Before continuing in this section, it is important to note that, while formal reasoning provides a set of strict rules for drawing valid inferences, it cannot help us determine the truth of many of our original premises or our starting assumptions. And in fact, very little critical thinking that occurs in our daily lives (unless you are a philosopher, engineer, computer programmer, or statistician) involves formal reasoning. When we make decisions about whether to board an airplane, whether to move in with our significant others, whether to vote for a particular candidate, whether it is worth it to drive ten miles faster the speed limit even if I am fairly sure I will not get a ticket, whether it is worth it to cheat on a diet, or whether we should take a job overseas, we are reasoning informally. We are reasoning with imperfect information (I do not know much about my flight crew or the airplane’s history), with incomplete information (no one knows what the future is like), and with a number of built-in biases, some conscious (I really like my significant other right now), others unconscious (I have never gotten a ticket before, so I probably will not get one this time). Readers who are more interested in these informal contexts may want to skip to §4.

An argument form is a template that includes variables that can be replaced with sentences. Consider the following form (found within the formal system known as sentential logic ):

  • If p, then q.
  • Therefore, q.

This form was named modus ponens (Latin, “method of putting”) by medieval philosophers. p and q are variables that can be replaced with any proposition, however simple or complex. And as long as the variables are replaced consistently (that is, each instance of p is replaced with the same sentence and the same for q ), the conclusion (line 3), q , follows from these premises. To be more precise, the inference from the premises to the conclusion is valid . “Validity” describes a particular relationship between the premises and the conclusion, namely: in all cases , the conclusion follows necessarily from the premises, or, to use more technical language, the premises logically guarantee an instance of the conclusion.

Notice we have said nothing yet about truth . As critical thinkers, we are interested, primarily, in evaluating the truth of sentences that express propositions, but all we have discussed so far is a type of relationship between premises and conclusion (validity). This formal relationship is analogous to grammar in natural languages and is known in both fields as syntax . A sentence is grammatically correct if its syntax is appropriate for that language (in English, for example, a grammatically correct simple sentence has a subject and a predicate—“He runs.” “Laura is Chairperson.”—and it is grammatically correct regardless of what subject or predicate is used—“Jupiter sings.”—and regardless of whether the terms are meaningful—“Geflorble rowdies.”). Whether a sentence is meaningful, and therefore, whether it can be true or false, depends on its semantics , which refers to the meaning of individual terms (subjects and predicates) and the meaning that emerges from particular orderings of terms. Some terms are meaningless—geflorble; rowdies—and some orderings are meaningless even though their terms are meaningful—“Quadruplicity drinks procrastination,” and “Colorless green ideas sleep furiously.”.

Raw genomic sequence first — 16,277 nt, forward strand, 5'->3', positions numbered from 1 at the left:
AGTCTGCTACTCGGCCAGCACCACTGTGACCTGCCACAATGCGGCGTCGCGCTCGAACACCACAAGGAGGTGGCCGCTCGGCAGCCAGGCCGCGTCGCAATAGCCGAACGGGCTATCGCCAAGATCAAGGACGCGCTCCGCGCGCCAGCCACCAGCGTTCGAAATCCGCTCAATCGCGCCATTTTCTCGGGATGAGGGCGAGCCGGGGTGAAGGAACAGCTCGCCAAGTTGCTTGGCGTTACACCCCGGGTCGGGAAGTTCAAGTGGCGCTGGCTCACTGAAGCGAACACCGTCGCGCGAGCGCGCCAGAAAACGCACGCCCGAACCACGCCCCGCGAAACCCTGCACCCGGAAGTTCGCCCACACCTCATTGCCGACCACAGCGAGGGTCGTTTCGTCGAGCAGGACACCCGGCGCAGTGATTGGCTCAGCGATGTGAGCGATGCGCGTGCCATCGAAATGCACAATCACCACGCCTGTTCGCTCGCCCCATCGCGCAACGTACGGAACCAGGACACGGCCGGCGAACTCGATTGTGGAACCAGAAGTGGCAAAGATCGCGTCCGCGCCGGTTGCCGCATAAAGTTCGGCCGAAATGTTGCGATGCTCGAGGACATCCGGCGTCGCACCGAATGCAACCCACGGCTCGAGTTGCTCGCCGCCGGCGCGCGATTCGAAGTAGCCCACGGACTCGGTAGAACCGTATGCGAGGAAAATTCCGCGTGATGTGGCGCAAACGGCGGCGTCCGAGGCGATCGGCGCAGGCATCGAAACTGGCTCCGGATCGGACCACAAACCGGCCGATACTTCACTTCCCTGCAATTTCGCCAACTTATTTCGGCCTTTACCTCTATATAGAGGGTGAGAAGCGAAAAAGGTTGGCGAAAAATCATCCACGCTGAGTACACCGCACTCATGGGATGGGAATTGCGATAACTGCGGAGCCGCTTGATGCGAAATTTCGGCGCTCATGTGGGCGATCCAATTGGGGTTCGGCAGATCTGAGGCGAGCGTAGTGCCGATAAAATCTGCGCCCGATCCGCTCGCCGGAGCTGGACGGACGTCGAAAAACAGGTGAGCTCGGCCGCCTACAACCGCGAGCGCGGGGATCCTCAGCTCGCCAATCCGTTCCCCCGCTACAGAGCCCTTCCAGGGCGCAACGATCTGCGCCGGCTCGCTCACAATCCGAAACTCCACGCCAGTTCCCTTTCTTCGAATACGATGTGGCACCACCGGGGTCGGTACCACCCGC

Despite the ways that syntax and semantics come apart, if sentences are meaningful, then syntactic relationships between premises and conclusions allow reasoners to infer truth values for conclusions. Because of this, a more common definition of validity is this: it is not possible for all the premises to be true and the conclusion false . Formal logical systems in which syntax allows us to infer semantic values are called truth-functional or truth-preserving —proper syntax preserves truth throughout inferences.

The point of this is to note that formal reasoning only tells us what is true if we already know our premises are true. It cannot tell us whether our experiences are reliable or whether scientific experiments tell us what they seem to tell us. Logic can be used to help us determine whether a statement is true, but only if we already know some true things. This is why a broad conception of critical thinking is so important: we need many different tools to evaluate whether our beliefs are any good.

Consider, again, the form modus ponens , and replace p with “It is a cat” and q with “It is a mammal”:

  • If it is a cat, then it is a mammal.
  • It is a cat.
  • Therefore, it is a mammal.

In this case, we seem to “see” (in a metaphorical sense of see ) that the premises guarantee the truth of the conclusion. On reflection, it is also clear that the premises might not be true; for instance, if “it” picks out a rock instead of a cat, premise 1 is still true, but premise 2 is false. It is also possible for the conclusion to be true when the premises are false. For instance, if the “it” picks out a dog instead of a cat, the conclusion “It is a mammal” is true. But in that case, the premises do not guarantee that conclusion; they do not constitute a reason to believe the conclusion is true.